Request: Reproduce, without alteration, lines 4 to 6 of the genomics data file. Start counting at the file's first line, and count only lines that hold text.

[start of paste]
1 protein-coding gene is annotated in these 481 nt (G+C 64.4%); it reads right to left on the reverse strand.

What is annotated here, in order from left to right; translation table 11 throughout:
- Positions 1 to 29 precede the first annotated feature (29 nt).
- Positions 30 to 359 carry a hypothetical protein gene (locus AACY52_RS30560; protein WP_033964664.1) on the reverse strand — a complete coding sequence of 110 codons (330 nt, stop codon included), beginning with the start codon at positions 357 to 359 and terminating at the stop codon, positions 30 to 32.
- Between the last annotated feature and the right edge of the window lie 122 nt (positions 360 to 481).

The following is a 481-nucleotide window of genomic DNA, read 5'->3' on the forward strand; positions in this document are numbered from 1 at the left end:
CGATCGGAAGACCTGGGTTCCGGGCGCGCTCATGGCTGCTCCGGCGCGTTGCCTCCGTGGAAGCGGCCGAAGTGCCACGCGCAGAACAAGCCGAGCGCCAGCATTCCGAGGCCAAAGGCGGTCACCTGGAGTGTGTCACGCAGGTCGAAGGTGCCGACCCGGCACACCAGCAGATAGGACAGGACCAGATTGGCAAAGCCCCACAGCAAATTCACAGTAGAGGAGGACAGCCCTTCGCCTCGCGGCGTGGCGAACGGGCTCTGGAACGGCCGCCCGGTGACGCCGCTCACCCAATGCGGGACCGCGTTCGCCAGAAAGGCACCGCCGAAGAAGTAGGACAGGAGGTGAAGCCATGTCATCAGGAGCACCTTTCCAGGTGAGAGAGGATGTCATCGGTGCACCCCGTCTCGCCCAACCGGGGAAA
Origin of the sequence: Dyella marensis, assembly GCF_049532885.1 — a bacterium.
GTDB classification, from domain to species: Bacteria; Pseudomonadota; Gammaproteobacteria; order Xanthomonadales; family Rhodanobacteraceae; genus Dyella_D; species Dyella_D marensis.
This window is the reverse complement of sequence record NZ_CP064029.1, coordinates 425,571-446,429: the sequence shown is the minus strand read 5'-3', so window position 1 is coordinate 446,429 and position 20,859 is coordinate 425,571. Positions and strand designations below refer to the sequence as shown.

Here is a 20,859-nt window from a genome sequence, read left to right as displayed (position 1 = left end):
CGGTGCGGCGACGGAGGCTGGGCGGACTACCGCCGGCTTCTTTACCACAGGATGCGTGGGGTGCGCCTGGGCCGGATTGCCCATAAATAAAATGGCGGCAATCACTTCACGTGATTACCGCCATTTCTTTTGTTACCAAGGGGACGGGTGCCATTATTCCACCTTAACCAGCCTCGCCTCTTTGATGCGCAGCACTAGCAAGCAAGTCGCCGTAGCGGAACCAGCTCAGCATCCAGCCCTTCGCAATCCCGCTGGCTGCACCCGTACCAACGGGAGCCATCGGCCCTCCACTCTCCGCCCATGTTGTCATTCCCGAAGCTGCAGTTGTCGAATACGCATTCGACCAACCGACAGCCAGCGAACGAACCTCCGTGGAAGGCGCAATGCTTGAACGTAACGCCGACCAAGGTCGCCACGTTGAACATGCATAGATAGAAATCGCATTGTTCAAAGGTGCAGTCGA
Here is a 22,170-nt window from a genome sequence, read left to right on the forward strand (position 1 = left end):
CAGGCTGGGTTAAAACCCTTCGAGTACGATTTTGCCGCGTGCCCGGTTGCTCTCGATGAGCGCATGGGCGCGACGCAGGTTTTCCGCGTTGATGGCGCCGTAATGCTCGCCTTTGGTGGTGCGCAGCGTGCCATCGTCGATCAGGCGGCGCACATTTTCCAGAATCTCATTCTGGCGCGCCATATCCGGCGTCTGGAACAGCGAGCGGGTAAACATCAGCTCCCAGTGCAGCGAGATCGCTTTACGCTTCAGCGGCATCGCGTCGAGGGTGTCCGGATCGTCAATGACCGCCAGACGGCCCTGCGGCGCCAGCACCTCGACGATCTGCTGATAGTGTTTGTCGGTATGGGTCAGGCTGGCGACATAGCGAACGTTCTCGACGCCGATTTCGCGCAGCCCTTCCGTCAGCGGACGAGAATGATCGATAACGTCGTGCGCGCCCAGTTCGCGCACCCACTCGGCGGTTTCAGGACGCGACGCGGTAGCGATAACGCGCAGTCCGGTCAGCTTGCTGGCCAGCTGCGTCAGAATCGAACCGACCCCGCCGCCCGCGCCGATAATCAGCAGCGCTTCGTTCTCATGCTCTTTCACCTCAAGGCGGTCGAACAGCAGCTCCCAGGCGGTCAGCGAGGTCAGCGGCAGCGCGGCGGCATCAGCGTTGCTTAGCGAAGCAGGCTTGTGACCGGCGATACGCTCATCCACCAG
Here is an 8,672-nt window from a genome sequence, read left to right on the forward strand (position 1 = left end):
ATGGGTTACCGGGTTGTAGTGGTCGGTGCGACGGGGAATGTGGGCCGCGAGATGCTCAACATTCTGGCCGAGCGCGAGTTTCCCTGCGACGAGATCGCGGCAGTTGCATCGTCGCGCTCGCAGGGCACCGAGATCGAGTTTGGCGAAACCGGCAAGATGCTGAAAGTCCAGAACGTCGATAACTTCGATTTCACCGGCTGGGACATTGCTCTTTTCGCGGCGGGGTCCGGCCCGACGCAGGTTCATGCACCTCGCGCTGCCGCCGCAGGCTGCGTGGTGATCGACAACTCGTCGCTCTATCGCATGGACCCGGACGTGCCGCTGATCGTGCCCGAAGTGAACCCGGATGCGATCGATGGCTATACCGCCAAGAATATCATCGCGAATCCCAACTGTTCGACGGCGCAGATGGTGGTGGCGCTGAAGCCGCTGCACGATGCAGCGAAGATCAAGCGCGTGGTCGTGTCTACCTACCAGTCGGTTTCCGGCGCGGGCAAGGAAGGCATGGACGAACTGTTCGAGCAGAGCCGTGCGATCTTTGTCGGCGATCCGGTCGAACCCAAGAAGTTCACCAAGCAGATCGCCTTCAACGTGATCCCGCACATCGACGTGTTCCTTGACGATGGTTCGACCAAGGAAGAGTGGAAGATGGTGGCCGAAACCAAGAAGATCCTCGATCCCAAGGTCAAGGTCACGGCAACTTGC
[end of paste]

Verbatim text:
- Positions 30 to 359 carry a hypothetical protein gene (locus AACY52_RS30560; protein WP_033964664.1) on the reverse strand — a complete coding sequence of 110 codons (330 nt, stop codon included), beginning with the start codon at positions 357 to 359 and terminating at the stop codon, positions 30 to 32.
- Between the last annotated feature and the right edge of the window lie 122 nt (positions 360 to 481).

The following is a 481-nucleotide window of genomic DNA, read 5'->3' on the forward strand; positions in this document are numbered from 1 at the left end: